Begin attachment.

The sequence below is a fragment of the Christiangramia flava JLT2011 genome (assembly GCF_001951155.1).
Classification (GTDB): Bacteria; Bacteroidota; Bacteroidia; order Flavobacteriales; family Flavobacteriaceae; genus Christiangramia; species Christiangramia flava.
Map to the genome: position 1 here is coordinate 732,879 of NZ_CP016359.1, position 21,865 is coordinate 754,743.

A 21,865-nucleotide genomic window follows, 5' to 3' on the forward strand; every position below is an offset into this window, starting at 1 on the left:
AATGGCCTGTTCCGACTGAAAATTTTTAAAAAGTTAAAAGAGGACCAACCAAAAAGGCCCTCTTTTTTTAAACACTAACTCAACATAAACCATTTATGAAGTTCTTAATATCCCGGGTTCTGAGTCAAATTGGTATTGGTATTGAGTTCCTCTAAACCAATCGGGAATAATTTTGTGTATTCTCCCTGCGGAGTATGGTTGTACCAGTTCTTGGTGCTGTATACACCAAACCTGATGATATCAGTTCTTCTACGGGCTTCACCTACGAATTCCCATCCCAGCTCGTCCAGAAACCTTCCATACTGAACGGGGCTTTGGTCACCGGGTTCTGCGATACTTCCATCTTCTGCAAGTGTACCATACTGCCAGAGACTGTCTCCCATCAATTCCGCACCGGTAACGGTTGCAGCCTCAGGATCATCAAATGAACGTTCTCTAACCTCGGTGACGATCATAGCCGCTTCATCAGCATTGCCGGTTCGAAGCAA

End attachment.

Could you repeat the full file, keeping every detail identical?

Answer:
The sequence below is a fragment of the Christiangramia flava JLT2011 genome (assembly GCF_001951155.1).
Classification (GTDB): Bacteria; Bacteroidota; Bacteroidia; order Flavobacteriales; family Flavobacteriaceae; genus Christiangramia; species Christiangramia flava.
Map to the genome: position 1 here is coordinate 732,879 of NZ_CP016359.1, position 21,865 is coordinate 754,743.

A 21,865-nucleotide genomic window follows, 5' to 3' on the forward strand; every position below is an offset into this window, starting at 1 on the left:
AATGGCCTGTTCCGACTGAAAATTTTTAAAAAGTTAAAAGAGGACCAACCAAAAAGGCCCTCTTTTTTTAAACACTAACTCAACATAAACCATTTATGAAGTTCTTAATATCCCGGGTTCTGAGTCAAATTGGTATTGGTATTGAGTTCCTCTAAACCAATCGGGAATAATTTTGTGTATTCTCCCTGCGGAGTATGGTTGTACCAGTTCTTGGTGCTGTATACACCAAACCTGATGATATCAGTTCTTCTACGGGCTTCACCTACGAATTCCCATCCCAGCTCGTCCAGAAACCTTCCATACTGAACGGGGCTTTGGTCACCGGGTTCTGCGATACTTCCATCTTCTGCAAGTGTACCATACTGCCAGAGACTGTCTCCCATCAATTCCGCACCGGTAACGGTTGCAGCCTCAGGATCATCAAATGAACGTTCTCTAACCTCGGTGACGATCATAGCCGCTTCATCAGCATTGCCGGTTCGAAGCAA